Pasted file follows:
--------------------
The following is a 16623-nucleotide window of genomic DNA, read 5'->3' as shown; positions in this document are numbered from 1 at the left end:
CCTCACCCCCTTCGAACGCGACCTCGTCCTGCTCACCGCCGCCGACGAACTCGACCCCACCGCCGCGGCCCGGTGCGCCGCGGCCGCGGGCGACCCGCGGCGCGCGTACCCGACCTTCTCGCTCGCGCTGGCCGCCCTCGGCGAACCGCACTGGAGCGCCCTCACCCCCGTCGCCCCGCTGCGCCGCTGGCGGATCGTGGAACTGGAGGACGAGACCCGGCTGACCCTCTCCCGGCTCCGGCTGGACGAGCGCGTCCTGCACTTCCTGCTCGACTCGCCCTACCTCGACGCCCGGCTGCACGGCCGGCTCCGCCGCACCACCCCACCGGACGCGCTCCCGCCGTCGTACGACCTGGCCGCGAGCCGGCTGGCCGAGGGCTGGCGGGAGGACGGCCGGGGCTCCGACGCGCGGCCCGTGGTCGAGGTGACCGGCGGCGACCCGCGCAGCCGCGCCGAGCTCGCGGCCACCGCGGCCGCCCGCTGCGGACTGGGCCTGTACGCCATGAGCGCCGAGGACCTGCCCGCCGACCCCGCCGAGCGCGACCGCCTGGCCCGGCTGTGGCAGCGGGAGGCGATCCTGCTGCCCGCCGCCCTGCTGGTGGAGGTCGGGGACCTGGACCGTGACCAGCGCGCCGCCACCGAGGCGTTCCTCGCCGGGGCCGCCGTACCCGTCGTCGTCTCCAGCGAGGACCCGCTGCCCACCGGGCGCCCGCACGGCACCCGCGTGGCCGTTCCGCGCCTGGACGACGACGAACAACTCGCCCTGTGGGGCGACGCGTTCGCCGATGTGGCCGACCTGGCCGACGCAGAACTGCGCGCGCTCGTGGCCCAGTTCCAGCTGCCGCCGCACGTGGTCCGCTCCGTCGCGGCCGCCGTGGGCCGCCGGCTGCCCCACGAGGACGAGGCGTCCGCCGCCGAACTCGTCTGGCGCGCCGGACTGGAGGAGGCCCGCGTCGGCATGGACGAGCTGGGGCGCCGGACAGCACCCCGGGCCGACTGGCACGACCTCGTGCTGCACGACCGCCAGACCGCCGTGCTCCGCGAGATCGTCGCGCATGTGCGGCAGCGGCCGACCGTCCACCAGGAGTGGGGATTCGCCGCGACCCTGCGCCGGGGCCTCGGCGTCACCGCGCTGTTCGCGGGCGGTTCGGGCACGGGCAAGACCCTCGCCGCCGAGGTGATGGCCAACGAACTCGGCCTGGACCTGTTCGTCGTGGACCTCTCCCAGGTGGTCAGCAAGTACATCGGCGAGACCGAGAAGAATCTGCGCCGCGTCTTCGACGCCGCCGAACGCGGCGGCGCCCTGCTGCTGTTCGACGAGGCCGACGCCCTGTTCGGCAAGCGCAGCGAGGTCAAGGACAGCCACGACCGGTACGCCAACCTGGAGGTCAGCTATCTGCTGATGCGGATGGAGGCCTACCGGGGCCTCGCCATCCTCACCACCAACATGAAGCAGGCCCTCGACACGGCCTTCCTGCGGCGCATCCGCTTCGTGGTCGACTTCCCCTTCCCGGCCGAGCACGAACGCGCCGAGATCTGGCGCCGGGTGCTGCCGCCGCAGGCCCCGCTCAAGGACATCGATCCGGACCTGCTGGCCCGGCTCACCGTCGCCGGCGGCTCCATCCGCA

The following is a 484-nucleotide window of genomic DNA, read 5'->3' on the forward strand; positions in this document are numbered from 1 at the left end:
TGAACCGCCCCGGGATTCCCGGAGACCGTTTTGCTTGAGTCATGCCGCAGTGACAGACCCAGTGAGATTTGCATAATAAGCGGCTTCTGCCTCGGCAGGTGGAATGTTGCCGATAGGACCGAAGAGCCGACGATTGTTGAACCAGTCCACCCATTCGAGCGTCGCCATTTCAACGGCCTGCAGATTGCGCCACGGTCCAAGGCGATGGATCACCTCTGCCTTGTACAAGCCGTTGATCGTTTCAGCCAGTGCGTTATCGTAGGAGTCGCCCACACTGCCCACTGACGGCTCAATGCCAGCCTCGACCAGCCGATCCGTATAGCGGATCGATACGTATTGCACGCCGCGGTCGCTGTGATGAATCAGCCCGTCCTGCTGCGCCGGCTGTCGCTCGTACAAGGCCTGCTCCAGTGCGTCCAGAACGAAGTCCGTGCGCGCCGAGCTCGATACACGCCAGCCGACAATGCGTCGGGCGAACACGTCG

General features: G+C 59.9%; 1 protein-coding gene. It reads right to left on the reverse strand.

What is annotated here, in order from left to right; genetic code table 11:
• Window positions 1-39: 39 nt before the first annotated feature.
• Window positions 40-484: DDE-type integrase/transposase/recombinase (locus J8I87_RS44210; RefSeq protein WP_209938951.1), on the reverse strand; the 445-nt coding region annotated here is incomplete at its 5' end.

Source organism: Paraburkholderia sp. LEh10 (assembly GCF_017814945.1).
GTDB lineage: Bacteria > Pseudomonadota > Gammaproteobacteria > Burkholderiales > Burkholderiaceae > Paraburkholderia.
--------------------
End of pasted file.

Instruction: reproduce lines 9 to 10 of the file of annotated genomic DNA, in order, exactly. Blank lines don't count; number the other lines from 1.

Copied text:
Source organism: Paraburkholderia sp. LEh10 (assembly GCF_017814945.1).
GTDB lineage: Bacteria > Pseudomonadota > Gammaproteobacteria > Burkholderiales > Burkholderiaceae > Paraburkholderia.